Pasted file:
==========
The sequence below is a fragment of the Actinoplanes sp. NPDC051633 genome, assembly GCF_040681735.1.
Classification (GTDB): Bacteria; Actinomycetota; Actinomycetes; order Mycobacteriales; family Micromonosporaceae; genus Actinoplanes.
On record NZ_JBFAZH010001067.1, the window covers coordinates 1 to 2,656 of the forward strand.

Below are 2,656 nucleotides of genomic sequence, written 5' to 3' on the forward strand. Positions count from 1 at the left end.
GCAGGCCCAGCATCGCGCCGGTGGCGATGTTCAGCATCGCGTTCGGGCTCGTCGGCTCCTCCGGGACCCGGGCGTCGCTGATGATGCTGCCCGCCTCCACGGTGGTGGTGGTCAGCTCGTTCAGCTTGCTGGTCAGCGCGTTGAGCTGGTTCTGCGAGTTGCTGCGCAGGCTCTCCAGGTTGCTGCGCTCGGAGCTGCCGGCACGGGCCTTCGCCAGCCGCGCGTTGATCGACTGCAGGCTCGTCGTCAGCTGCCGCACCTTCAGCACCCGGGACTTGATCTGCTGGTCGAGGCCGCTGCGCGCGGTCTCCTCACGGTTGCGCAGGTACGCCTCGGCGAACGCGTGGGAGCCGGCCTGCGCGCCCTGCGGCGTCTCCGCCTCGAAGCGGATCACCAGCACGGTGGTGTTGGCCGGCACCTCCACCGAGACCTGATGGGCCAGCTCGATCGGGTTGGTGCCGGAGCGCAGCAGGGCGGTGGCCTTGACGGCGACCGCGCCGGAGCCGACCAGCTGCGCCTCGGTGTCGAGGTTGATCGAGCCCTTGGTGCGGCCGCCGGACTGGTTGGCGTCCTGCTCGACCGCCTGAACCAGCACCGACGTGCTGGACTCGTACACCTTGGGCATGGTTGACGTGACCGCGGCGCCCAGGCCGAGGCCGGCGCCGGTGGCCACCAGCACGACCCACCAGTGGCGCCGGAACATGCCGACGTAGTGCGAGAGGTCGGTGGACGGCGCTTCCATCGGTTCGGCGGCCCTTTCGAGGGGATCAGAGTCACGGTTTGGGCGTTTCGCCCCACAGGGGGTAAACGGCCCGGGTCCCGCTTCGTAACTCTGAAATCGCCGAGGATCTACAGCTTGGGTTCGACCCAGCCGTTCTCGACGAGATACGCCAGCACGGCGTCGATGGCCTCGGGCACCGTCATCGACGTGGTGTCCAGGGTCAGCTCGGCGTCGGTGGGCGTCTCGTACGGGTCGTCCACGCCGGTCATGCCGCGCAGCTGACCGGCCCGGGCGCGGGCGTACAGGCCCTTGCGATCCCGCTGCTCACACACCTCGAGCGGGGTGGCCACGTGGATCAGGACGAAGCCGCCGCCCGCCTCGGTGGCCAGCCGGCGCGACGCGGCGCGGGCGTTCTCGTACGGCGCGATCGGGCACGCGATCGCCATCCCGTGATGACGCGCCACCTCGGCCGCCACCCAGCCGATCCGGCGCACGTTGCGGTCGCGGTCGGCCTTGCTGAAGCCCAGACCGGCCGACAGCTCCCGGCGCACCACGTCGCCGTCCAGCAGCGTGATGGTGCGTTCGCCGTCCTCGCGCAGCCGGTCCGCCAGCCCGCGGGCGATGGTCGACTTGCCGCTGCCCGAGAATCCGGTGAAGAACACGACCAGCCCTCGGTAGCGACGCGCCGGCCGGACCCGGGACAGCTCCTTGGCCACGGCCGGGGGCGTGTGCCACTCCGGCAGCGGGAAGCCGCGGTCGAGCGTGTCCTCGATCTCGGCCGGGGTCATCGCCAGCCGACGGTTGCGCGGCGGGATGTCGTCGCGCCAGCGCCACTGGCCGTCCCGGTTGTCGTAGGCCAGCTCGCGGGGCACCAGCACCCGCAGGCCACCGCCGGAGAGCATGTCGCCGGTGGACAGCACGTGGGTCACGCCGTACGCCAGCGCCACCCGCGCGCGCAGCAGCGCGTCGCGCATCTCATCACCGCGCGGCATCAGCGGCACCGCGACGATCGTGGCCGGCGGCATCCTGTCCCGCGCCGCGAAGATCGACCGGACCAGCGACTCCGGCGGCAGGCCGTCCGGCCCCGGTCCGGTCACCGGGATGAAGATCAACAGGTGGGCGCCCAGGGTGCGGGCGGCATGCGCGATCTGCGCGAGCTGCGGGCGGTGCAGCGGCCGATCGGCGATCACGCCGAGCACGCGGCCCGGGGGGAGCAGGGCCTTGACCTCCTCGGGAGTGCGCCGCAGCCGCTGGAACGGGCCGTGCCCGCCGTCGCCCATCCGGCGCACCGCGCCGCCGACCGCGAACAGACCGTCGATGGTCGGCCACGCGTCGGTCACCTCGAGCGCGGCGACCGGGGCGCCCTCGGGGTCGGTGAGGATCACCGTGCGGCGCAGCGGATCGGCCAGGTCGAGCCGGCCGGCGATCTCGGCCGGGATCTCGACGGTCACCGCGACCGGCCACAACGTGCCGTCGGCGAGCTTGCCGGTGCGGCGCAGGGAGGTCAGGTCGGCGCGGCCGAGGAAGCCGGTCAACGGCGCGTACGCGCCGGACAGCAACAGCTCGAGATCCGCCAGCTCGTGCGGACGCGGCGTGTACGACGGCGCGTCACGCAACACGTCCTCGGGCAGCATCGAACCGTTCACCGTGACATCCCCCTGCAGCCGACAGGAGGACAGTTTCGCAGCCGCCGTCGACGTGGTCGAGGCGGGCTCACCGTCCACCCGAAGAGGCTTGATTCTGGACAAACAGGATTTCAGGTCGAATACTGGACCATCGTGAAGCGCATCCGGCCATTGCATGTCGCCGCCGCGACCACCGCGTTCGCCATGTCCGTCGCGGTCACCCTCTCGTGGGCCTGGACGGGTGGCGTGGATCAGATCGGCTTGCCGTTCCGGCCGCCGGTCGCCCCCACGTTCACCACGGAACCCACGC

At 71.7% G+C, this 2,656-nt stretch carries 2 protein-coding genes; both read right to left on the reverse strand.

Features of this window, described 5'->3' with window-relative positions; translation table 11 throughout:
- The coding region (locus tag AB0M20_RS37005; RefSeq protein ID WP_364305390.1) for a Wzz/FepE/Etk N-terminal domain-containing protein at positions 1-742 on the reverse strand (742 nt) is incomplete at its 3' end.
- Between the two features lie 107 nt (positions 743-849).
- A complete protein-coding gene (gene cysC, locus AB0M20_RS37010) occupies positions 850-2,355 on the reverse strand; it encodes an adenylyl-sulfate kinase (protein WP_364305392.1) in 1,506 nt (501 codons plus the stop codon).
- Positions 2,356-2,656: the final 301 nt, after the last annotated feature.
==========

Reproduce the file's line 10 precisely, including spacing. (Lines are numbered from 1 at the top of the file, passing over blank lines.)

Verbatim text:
- A complete protein-coding gene (gene cysC, locus AB0M20_RS37010) occupies positions 850-2,355 on the reverse strand; it encodes an adenylyl-sulfate kinase (protein WP_364305392.1) in 1,506 nt (501 codons plus the stop codon).